Skurge (Karl Urban). He’s a secondary character but I think both the script and the actor did a great job in detailing him. Every time he’s on screen his mere facial expressions speak volumes and you definitely know what’s going through his mind, even if your not familiar with the character and he doesn’t have that many lines. His indecisiveness between doing what’s profitable and what’s right is not particularly original, but I liked how the character turned out, especially given the fact that he’s characterized very differently from Loki who, in theory, should live the same internal conflict (while in reality doesn’t give a damn about what’s right). His overall look is also rather cool.
Two things that were “meh”
The beginning. As mentioned, this movie acts as a tie-in to the Avengers meeting the Guardians of the Galaxy in the next MCU installment (assuming BLACK PANTHER will be somewhat removed from the main storyline), and yet I don’t think Thor needed to parrot Starlord so much throughout, especially in the first scene. I don’t mind starting in medias res. I don’t mind the fact that the fight looks like the level my boyfriend just cleared in GOD OF WAR. I do care that that initial monologue sounds like it was written for a completely different character.
The fanservice gags. The movie’s fine, the characterization is all right (except for the aforementioned first scene), the plot has its merits. And yet a good portion of the movie feels like a collection of individual scenes written with the intention of heavily winking at faithful audiences. Now, I don’t mind and actually love Easter eggs, but they’re enjoyable when they’re subtle and numbered, not when every other scene is basically all undertext and inside jokes, even if I get all of them. I enjoyed them all, individually (one most of all, see below), but they became a little boring strung one after the other.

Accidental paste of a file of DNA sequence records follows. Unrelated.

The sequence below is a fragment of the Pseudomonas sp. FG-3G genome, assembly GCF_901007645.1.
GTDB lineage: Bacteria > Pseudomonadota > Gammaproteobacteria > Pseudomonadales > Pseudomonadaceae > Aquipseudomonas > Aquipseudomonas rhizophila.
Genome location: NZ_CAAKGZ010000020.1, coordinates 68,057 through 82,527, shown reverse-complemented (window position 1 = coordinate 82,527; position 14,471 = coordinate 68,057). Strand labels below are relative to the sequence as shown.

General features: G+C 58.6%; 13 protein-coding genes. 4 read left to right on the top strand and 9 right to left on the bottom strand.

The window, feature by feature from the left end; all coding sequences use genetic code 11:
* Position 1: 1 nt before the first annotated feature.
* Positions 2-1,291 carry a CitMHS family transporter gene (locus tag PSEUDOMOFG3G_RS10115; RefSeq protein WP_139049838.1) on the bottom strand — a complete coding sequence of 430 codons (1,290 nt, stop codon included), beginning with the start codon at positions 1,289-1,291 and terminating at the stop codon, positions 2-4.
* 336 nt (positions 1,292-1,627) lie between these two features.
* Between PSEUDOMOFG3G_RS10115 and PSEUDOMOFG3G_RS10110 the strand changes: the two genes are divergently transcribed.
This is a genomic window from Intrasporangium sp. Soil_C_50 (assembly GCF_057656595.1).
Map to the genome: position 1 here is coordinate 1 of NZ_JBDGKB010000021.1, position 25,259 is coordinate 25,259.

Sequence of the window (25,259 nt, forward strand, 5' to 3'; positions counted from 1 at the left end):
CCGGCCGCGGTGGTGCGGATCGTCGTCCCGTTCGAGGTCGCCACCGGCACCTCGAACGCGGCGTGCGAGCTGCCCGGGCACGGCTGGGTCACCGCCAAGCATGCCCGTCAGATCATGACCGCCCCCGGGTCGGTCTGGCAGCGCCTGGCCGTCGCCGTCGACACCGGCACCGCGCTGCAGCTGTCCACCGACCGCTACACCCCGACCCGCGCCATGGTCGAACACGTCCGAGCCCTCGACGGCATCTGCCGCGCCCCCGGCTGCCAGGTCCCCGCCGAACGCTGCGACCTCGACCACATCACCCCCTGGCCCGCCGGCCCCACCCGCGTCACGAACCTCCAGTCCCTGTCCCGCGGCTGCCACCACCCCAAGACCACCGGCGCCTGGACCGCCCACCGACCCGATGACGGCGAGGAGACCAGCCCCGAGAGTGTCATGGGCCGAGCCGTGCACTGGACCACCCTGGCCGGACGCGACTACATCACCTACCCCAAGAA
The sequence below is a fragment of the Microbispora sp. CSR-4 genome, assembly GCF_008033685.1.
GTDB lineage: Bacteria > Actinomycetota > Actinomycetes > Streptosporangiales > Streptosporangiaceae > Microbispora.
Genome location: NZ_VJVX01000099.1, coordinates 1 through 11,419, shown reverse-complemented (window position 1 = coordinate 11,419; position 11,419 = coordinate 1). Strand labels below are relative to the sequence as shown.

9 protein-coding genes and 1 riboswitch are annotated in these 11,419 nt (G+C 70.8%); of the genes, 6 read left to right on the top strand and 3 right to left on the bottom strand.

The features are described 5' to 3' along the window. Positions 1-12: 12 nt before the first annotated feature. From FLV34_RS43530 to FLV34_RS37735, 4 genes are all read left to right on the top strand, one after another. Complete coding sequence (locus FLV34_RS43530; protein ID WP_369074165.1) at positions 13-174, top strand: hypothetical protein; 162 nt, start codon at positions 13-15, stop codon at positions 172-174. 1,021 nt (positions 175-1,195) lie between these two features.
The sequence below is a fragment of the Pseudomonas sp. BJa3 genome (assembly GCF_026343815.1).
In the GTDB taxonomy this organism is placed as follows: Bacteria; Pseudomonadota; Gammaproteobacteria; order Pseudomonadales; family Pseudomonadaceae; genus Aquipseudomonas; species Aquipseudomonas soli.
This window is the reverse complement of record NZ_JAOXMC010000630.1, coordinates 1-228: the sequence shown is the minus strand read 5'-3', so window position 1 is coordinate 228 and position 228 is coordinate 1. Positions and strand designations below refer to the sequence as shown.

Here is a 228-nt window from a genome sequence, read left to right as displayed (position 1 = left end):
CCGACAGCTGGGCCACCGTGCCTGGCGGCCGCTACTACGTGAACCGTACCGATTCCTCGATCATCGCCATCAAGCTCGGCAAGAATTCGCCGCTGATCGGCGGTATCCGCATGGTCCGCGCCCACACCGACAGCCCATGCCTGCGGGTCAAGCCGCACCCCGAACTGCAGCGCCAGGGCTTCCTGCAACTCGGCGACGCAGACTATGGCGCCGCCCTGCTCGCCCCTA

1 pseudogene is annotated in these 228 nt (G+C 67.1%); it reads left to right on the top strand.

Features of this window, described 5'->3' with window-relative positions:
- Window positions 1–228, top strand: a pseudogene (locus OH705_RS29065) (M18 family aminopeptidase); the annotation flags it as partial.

One thing I didn’t like
Odin’s fate. I understand that the end result was necessary to further the plot, but I loathed the execution. The last scene from THOR: THE DARK WORLD was genius and left us wondering how Loki’s trick played out: how did he manage to get rid of Odin? Where and how was the Allfather? How would Loki fare as a Odin impersonator? Would Thor even be able to intervene? How? And how would the rest of Asgard react? It turns out that that was all irrelevant. The whole thing is brushed aside in three single scenes, a couple of gags, a guest appearance, and a puff of air. With next to none actual explanation given. Bah. Most baffling, the rest of Asgard doesn’t give a damn: they probably basically go through life expecting Loki to make trouble and feeling generally indifferent towards the end result, whatever that might be.
I know I said I didn’t enjoy the abnormal amount of inside jokes, overall. But the one scene that was definitely the best for me was Thor’s fight with Hulk in the Sakaar arena… with Loki’s reactions to it, both when Hulk is revealed as the opponent and when he smashes Thor around like a puppet. Deja-vu, much? Loki definitely seemed to think so.
At one point, the Asgardians are watching a play about Loki’s “death” in THOR: THE DARK WORLD. Blink and you’ll miss it, but that’s a pretty impressive cast on its own, with Odin being played by Sam Neill, Thor by older brother Luke Hemsworth, and Loki by Matt Damon.
Also, the Grandmaster’s misnomer for Thor is pretty basic in English (Lord instead of God of Thunder). It’s particularly hilarious in Italian, instead. The translators probably realized that the Italian word for Lord (Signore) was too long to dub effectively and went another way. Since the word for God (Dio) is extremely similar to the word for uncle (zio), Thor becomes the Uncle of Thunder in Sakaar.Tags: Avengers cinecomic hulk Loki Marvel Cinematic Universe Sakaar Tom Hiddleston